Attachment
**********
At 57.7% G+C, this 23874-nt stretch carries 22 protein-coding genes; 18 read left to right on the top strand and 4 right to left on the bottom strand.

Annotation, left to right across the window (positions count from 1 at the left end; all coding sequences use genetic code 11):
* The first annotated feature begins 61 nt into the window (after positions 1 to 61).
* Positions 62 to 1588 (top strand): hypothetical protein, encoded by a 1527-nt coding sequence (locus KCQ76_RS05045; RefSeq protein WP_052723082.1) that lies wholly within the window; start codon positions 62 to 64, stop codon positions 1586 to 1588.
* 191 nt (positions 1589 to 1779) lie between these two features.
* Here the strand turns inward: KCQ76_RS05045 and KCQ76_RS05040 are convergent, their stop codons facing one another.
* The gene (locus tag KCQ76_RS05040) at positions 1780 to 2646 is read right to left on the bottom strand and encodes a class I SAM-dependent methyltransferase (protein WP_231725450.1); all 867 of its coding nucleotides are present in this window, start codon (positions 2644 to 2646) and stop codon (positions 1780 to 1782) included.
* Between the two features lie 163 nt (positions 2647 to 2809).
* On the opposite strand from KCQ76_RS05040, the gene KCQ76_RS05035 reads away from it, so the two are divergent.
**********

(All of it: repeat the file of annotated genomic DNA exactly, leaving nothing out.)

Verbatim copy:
At 57.7% G+C, this 23874-nt stretch carries 22 protein-coding genes; 18 read left to right on the top strand and 4 right to left on the bottom strand.

Annotation, left to right across the window (positions count from 1 at the left end; all coding sequences use genetic code 11):
* The first annotated feature begins 61 nt into the window (after positions 1 to 61).
* Positions 62 to 1588 (top strand): hypothetical protein, encoded by a 1527-nt coding sequence (locus KCQ76_RS05045; RefSeq protein WP_052723082.1) that lies wholly within the window; start codon positions 62 to 64, stop codon positions 1586 to 1588.
* 191 nt (positions 1589 to 1779) lie between these two features.
* Here the strand turns inward: KCQ76_RS05045 and KCQ76_RS05040 are convergent, their stop codons facing one another.
* The gene (locus tag KCQ76_RS05040) at positions 1780 to 2646 is read right to left on the bottom strand and encodes a class I SAM-dependent methyltransferase (protein WP_231725450.1); all 867 of its coding nucleotides are present in this window, start codon (positions 2644 to 2646) and stop codon (positions 1780 to 1782) included.
* Between the two features lie 163 nt (positions 2647 to 2809).
* On the opposite strand from KCQ76_RS05040, the gene KCQ76_RS05035 reads away from it, so the two are divergent.